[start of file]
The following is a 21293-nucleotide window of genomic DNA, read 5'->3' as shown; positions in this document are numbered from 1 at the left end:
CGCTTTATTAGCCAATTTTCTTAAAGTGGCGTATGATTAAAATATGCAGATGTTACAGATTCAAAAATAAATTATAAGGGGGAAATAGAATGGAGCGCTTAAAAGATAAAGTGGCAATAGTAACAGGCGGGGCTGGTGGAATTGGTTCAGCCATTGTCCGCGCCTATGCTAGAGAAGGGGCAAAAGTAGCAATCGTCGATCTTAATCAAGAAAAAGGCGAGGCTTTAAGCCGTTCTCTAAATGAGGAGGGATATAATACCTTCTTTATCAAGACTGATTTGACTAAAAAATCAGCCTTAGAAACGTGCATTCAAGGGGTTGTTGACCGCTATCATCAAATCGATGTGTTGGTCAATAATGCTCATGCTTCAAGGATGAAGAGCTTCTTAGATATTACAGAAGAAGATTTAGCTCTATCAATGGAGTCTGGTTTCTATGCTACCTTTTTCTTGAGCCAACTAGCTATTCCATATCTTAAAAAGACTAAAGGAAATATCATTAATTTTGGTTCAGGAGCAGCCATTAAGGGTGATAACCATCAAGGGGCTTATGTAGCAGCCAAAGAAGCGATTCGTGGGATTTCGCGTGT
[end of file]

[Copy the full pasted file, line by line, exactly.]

The following is a 21293-nucleotide window of genomic DNA, read 5'->3' as shown; positions in this document are numbered from 1 at the left end:
CGCTTTATTAGCCAATTTTCTTAAAGTGGCGTATGATTAAAATATGCAGATGTTACAGATTCAAAAATAAATTATAAGGGGGAAATAGAATGGAGCGCTTAAAAGATAAAGTGGCAATAGTAACAGGCGGGGCTGGTGGAATTGGTTCAGCCATTGTCCGCGCCTATGCTAGAGAAGGGGCAAAAGTAGCAATCGTCGATCTTAATCAAGAAAAAGGCGAGGCTTTAAGCCGTTCTCTAAATGAGGAGGGATATAATACCTTCTTTATCAAGACTGATTTGACTAAAAAATCAGCCTTAGAAACGTGCATTCAAGGGGTTGTTGACCGCTATCATCAAATCGATGTGTTGGTCAATAATGCTCATGCTTCAAGGATGAAGAGCTTCTTAGATATTACAGAAGAAGATTTAGCTCTATCAATGGAGTCTGGTTTCTATGCTACCTTTTTCTTGAGCCAACTAGCTATTCCATATCTTAAAAAGACTAAAGGAAATATCATTAATTTTGGTTCAGGAGCAGCCATTAAGGGTGATAACCATCAAGGGGCTTATGTAGCAGCCAAAGAAGCGATTCGTGGGATTTCGCGTGT